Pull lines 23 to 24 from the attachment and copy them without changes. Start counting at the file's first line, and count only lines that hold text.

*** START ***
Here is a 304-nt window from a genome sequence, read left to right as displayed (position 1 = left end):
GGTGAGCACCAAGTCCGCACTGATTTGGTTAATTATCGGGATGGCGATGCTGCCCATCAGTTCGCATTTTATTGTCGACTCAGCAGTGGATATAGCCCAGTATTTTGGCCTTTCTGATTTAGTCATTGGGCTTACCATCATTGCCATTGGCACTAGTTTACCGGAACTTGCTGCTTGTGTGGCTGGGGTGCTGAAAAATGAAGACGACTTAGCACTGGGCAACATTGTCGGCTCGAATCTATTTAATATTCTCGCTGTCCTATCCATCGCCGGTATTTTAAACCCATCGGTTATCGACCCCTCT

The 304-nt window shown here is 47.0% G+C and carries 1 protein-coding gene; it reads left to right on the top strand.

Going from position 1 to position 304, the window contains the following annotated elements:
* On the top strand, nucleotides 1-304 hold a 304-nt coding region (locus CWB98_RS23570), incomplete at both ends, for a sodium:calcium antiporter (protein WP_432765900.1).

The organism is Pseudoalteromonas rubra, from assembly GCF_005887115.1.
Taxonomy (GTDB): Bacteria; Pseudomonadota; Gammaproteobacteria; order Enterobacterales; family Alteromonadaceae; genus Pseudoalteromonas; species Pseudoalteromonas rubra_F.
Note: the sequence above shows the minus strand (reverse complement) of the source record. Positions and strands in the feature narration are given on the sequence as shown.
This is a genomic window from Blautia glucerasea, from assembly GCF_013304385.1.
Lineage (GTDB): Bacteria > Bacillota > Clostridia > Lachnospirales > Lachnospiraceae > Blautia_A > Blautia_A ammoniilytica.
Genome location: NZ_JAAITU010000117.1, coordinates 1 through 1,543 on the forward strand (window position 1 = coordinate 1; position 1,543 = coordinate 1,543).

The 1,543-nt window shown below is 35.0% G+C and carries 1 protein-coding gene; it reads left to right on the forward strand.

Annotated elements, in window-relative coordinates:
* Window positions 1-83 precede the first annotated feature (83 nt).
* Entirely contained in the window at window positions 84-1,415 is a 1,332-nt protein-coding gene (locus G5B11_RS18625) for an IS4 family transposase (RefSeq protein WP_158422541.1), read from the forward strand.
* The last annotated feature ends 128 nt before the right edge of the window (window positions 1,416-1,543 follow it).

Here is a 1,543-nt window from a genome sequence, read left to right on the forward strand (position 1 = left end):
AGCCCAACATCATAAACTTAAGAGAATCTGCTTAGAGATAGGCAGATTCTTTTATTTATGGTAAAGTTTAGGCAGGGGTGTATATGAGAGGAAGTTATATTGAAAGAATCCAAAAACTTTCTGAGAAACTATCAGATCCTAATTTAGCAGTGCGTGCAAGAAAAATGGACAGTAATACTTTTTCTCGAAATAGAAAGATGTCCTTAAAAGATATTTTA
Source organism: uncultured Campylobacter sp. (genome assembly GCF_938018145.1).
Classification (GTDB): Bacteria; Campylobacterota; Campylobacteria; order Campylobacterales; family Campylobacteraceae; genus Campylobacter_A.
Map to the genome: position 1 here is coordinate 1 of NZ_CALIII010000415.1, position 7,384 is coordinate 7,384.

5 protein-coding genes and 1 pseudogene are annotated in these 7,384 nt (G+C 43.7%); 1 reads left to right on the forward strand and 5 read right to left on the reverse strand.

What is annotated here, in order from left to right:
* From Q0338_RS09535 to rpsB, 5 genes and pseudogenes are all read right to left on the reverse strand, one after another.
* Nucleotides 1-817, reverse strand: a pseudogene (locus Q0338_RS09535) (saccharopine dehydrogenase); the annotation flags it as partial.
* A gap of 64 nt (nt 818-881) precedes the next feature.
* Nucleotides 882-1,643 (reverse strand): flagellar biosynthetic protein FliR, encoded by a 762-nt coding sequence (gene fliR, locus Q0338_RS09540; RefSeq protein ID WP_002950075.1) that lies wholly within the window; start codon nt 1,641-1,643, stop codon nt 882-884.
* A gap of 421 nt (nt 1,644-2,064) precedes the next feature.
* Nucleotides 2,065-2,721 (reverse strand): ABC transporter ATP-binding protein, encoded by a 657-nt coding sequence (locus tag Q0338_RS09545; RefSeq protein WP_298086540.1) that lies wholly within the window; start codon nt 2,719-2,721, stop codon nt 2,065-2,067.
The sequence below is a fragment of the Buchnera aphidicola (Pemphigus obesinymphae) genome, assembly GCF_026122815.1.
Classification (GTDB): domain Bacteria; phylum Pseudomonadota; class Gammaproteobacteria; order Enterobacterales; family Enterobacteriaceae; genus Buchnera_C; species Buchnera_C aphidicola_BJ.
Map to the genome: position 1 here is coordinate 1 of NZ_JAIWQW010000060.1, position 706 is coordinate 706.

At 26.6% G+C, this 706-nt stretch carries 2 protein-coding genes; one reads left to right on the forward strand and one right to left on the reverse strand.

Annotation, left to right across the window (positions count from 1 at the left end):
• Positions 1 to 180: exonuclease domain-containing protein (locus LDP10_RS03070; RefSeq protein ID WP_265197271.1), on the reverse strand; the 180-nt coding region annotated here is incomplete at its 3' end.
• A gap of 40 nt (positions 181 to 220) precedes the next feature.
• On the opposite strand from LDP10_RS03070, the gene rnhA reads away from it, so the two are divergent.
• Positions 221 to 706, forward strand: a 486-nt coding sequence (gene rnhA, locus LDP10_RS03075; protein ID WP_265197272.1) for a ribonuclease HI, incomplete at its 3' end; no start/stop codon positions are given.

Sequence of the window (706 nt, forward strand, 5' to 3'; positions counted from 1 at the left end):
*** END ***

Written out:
What is annotated here, in order from left to right:
* From Q0338_RS09535 to rpsB, 5 genes and pseudogenes are all read right to left on the reverse strand, one after another.